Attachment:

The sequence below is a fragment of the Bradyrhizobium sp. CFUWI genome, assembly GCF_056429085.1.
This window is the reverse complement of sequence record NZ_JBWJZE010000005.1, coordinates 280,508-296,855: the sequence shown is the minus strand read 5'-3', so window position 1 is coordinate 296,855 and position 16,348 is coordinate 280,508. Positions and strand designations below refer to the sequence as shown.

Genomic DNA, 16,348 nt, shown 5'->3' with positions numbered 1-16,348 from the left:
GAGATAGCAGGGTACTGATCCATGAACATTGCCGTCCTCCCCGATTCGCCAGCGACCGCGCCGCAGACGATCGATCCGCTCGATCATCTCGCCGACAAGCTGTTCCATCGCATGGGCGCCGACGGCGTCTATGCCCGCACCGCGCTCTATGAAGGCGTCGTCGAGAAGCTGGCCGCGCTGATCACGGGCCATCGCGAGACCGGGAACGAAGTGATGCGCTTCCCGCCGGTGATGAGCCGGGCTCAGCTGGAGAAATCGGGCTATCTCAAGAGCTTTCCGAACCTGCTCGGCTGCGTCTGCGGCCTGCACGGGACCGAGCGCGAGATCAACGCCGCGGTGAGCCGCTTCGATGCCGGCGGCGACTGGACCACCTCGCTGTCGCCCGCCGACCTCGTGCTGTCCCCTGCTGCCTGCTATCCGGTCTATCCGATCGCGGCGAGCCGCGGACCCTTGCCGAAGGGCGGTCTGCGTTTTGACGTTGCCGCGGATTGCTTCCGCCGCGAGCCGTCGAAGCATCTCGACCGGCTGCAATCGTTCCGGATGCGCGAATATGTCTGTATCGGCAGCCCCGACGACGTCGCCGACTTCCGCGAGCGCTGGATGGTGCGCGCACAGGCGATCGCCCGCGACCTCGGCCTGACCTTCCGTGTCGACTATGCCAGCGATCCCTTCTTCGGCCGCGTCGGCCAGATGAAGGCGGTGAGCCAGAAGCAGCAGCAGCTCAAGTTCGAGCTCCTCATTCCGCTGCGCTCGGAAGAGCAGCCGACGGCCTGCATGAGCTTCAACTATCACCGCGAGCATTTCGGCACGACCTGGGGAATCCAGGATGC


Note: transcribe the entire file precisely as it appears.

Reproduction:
The sequence below is a fragment of the Bradyrhizobium sp. CFUWI genome, assembly GCF_056429085.1.
This window is the reverse complement of sequence record NZ_JBWJZE010000005.1, coordinates 280,508-296,855: the sequence shown is the minus strand read 5'-3', so window position 1 is coordinate 296,855 and position 16,348 is coordinate 280,508. Positions and strand designations below refer to the sequence as shown.

Genomic DNA, 16,348 nt, shown 5'->3' with positions numbered 1-16,348 from the left:
GAGATAGCAGGGTACTGATCCATGAACATTGCCGTCCTCCCCGATTCGCCAGCGACCGCGCCGCAGACGATCGATCCGCTCGATCATCTCGCCGACAAGCTGTTCCATCGCATGGGCGCCGACGGCGTCTATGCCCGCACCGCGCTCTATGAAGGCGTCGTCGAGAAGCTGGCCGCGCTGATCACGGGCCATCGCGAGACCGGGAACGAAGTGATGCGCTTCCCGCCGGTGATGAGCCGGGCTCAGCTGGAGAAATCGGGCTATCTCAAGAGCTTTCCGAACCTGCTCGGCTGCGTCTGCGGCCTGCACGGGACCGAGCGCGAGATCAACGCCGCGGTGAGCCGCTTCGATGCCGGCGGCGACTGGACCACCTCGCTGTCGCCCGCCGACCTCGTGCTGTCCCCTGCTGCCTGCTATCCGGTCTATCCGATCGCGGCGAGCCGCGGACCCTTGCCGAAGGGCGGTCTGCGTTTTGACGTTGCCGCGGATTGCTTCCGCCGCGAGCCGTCGAAGCATCTCGACCGGCTGCAATCGTTCCGGATGCGCGAATATGTCTGTATCGGCAGCCCCGACGACGTCGCCGACTTCCGCGAGCGCTGGATGGTGCGCGCACAGGCGATCGCCCGCGACCTCGGCCTGACCTTCCGTGTCGACTATGCCAGCGATCCCTTCTTCGGCCGCGTCGGCCAGATGAAGGCGGTGAGCCAGAAGCAGCAGCAGCTCAAGTTCGAGCTCCTCATTCCGCTGCGCTCGGAAGAGCAGCCGACGGCCTGCATGAGCTTCAACTATCACCGCGAGCATTTCGGCACGACCTGGGGAATCCAGGATGC